The University of California and Cambridge University Press have entered into a transformative agreement that will advance the global shift toward an open access future for research.
The agreement is designed to maintain UC’s access to Cambridge’s journals, while also supporting open access publishing for UC authors. The partnership is UC’s first open access agreement with a major publisher, and Cambridge’s first such deal in the Americas.
“This agreement reflects the strong belief among UC faculty that our research should be available not just to the scientific community, but also to the world at large,” said Dennis Ventry, UC Davis professor of law and vice chair of the Academic Senate University Committee on Library and Scholarly Communication, the UC’s faculty committee for topics related to scholarly publishing.
Under the agreement, UC will have full and permanent access to the Press’s entire collection of over 400 journals, and open access publishing in Cambridge’s journals will be available to authors across the UC’s 10 campuses. Because the subscription “reading” fee will go down as UC’s open access publishing goes up, the university will see no significant overall increase to the cost of its contract. The three-year agreement will allow UC and Cambridge to pilot this approach from 2019 through 2021.
In the last two years Cambridge has also reached open access deals with the JISC consortium in the UK, the Bibsam consortium in Sweden, the UKB consortium in the Netherlands and, most recently, with the Bavarian State Library (Bayerische Staatsbibliothek, BSB) on behalf of higher education and research institutions across Germany.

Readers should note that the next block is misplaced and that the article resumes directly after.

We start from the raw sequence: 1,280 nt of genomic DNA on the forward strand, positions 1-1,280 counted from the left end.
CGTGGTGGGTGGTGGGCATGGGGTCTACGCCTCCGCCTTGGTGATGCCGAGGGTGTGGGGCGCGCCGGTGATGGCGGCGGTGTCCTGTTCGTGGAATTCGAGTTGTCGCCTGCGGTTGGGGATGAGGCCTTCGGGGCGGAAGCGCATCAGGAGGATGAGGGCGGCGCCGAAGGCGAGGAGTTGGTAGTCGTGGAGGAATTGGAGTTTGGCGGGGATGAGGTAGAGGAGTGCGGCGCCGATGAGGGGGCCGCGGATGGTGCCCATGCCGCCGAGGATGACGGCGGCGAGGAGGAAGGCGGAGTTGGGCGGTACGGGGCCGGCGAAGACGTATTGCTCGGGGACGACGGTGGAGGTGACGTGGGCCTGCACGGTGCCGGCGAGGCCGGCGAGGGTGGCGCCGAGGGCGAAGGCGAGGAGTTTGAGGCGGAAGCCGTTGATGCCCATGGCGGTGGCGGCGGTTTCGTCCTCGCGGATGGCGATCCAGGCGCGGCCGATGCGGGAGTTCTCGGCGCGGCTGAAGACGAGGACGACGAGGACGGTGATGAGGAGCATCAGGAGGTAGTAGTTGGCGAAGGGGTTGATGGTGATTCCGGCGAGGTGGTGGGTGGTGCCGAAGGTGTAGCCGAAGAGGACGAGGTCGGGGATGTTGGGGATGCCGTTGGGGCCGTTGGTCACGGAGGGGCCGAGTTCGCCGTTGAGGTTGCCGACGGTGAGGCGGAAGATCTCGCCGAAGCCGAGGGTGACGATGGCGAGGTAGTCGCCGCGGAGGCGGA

Guided by UC’s faculty-driven principles for transforming scholarly communication, the deal will be one of the first, and the largest, transformative open access publishing agreements in the United States to date.
“Transformative open access agreements like this one directly support our university’s mission by making it easier for UC researchers to make their articles freely available to anyone, anywhere in the world,” said Ivy Anderson, associate executive director of UC’s California Digital Library. “We look forward to working with Cambridge and with our faculty to implement this innovative pilot, which provides a model for open access publishing that is uniquely suited to the U.S. academic environment.”
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